Irish golf clubs make case for financial aid

More than 70% of Irish golf clubs have completed a survey the Golfing Union of Ireland hopes will make a persuasive case for economic aid for the sport when courses are allowed to reopen.
Irish golf clubs make case for financial aid

More than 70% of Irish golf clubs have completed a survey the Golfing Union of Ireland hopes will make a persuasive case for economic aid for the sport when courses are allowed to reopen.

Golf courses on the island of Ireland have been closed since March 24 in the wake of both the Irish Government and the Northern Ireland Executive ramping up their restrictions on social distancing, travel, and gatherings, in their efforts to flatten the curve of Covid-19 coronavirus infections.

With such measures now extended until at least May 5, and coming on the back of a bad winter for playing conditions, the global pandemic has, like many other sectors of the Irish economy, had a serious impact on golf club revenues.

Two clubs in Kerry — Killorglin and Castleisland — have already announced they will not be reopening when the current restrictions are lifted, and there are genuine fears others could follow suit without financial support from state agencies.

The GUI and Irish Ladies Golf Union invited Ireland’s more than 400 clubs, north and south, to complete their joint survey and, before the holiday weekend, had received 300 completed forms back, ahead of today’s deadline.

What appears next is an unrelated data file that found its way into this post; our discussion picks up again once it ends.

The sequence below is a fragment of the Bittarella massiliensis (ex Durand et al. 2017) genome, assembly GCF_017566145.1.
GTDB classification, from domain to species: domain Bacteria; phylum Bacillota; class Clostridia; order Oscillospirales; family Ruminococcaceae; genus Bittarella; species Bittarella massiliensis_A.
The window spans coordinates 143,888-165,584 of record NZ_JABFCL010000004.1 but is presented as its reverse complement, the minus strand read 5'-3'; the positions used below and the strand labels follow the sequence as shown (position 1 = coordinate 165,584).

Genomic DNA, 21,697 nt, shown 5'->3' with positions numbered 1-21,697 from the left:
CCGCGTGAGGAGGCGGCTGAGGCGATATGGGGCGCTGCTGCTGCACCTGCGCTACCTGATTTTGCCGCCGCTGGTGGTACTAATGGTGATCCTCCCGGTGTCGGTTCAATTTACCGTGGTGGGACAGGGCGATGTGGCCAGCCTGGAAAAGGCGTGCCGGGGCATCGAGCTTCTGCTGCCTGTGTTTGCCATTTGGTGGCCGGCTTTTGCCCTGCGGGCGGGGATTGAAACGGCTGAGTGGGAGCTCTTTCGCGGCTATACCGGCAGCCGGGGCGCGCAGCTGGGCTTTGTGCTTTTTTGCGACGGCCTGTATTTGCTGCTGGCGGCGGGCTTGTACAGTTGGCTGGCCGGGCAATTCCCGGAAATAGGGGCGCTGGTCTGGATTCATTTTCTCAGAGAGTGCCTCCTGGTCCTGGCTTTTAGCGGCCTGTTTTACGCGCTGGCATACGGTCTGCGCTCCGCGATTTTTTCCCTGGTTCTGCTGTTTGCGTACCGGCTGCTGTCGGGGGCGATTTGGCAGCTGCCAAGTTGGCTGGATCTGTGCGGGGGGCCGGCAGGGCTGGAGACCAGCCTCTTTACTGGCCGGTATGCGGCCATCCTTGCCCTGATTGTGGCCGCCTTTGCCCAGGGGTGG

Golf is worth €543m annually to the Republic of Ireland’s economy alone, and provides jobs for more than 9,000 people on the island, according to a 2017 report by Sheffield Hallam University, commissioned by industry umbrella group the Confederation of Golf in Ireland and The R&A.

Those findings and an analysis of the current survey will form parts of a submission to the governments and state agencies as part of the sector’s bid to establish recovery support measures.

“We’ve had an excellent response to our online survey. The next stage is to delve into the findings, write up a high-level paper and submit our case,” GUI communications manager Alan Kelly said.

“All we can do is prepare a really strong case, hit the governments on both sides of the border with the facts and hope that when all this is over there is a support structure or scheme there for clubs that need it.”

The GUI and ILGU are working on contingencies to resume their championship calendars once restrictions are lifted.

All competition has been suspended until May 31, with GUI postponing the West and East of Ireland Championships, and the AIG Irish Amateur Close Championship, while the ILGU cancelled the Irish Women’s Open Stroke Play Championship.

“It’s possible you could salvage something of a season if you can get back playing club golf in June, July, and maybe competitions in August, September, October,” the GUI’s Kelly said.

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